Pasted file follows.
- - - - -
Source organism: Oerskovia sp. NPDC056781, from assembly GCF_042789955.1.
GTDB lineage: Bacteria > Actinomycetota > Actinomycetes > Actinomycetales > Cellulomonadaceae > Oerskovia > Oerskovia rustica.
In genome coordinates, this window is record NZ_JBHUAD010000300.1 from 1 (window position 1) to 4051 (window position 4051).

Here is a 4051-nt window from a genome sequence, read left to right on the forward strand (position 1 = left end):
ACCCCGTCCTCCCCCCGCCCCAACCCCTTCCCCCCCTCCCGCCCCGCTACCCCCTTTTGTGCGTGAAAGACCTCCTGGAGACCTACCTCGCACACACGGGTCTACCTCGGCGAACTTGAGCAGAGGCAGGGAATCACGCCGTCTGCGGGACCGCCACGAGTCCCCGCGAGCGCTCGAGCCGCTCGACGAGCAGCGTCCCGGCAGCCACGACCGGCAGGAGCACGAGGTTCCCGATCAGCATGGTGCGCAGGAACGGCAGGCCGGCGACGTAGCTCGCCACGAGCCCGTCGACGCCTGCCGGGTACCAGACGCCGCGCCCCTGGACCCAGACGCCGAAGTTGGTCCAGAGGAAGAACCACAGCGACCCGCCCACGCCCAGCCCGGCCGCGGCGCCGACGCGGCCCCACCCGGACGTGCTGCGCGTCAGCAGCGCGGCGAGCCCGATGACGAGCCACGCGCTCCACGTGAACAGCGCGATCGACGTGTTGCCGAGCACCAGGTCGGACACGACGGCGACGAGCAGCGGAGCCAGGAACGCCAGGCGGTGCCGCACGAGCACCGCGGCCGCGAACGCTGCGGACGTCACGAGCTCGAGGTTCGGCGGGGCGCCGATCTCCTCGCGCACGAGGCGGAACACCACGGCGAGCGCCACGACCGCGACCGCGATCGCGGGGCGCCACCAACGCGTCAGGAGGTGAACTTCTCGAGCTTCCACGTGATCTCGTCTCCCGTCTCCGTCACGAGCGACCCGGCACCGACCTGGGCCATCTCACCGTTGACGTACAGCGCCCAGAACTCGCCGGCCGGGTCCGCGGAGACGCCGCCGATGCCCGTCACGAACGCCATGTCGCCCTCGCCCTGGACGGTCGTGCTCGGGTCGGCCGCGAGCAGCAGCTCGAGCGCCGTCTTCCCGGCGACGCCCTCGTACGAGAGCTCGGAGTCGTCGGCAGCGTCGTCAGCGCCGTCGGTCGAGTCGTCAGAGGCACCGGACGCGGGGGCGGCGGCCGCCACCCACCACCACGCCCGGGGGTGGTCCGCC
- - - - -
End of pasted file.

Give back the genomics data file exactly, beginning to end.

Source organism: Oerskovia sp. NPDC056781, from assembly GCF_042789955.1.
GTDB lineage: Bacteria > Actinomycetota > Actinomycetes > Actinomycetales > Cellulomonadaceae > Oerskovia > Oerskovia rustica.
In genome coordinates, this window is record NZ_JBHUAD010000300.1 from 1 (window position 1) to 4051 (window position 4051).

Here is a 4051-nt window from a genome sequence, read left to right on the forward strand (position 1 = left end):
ACCCCGTCCTCCCCCCGCCCCAACCCCTTCCCCCCCTCCCGCCCCGCTACCCCCTTTTGTGCGTGAAAGACCTCCTGGAGACCTACCTCGCACACACGGGTCTACCTCGGCGAACTTGAGCAGAGGCAGGGAATCACGCCGTCTGCGGGACCGCCACGAGTCCCCGCGAGCGCTCGAGCCGCTCGACGAGCAGCGTCCCGGCAGCCACGACCGGCAGGAGCACGAGGTTCCCGATCAGCATGGTGCGCAGGAACGGCAGGCCGGCGACGTAGCTCGCCACGAGCCCGTCGACGCCTGCCGGGTACCAGACGCCGCGCCCCTGGACCCAGACGCCGAAGTTGGTCCAGAGGAAGAACCACAGCGACCCGCCCACGCCCAGCCCGGCCGCGGCGCCGACGCGGCCCCACCCGGACGTGCTGCGCGTCAGCAGCGCGGCGAGCCCGATGACGAGCCACGCGCTCCACGTGAACAGCGCGATCGACGTGTTGCCGAGCACCAGGTCGGACACGACGGCGACGAGCAGCGGAGCCAGGAACGCCAGGCGGTGCCGCACGAGCACCGCGGCCGCGAACGCTGCGGACGTCACGAGCTCGAGGTTCGGCGGGGCGCCGATCTCCTCGCGCACGAGGCGGAACACCACGGCGAGCGCCACGACCGCGACCGCGATCGCGGGGCGCCACCAACGCGTCAGGAGGTGAACTTCTCGAGCTTCCACGTGATCTCGTCTCCCGTCTCCGTCACGAGCGACCCGGCACCGACCTGGGCCATCTCACCGTTGACGTACAGCGCCCAGAACTCGCCGGCCGGGTCCGCGGAGACGCCGCCGATGCCCGTCACGAACGCCATGTCGCCCTCGCCCTGGACGGTCGTGCTCGGGTCGGCCGCGAGCAGCAGCTCGAGCGCCGTCTTCCCGGCGACGCCCTCGTACGAGAGCTCGGAGTCGTCGGCAGCGTCGTCAGCGCCGTCGGTCGAGTCGTCAGAGGCACCGGACGCGGGGGCGGCGGCCGCCACCCACCACCACGCCCGGGGGTGGTCCGCC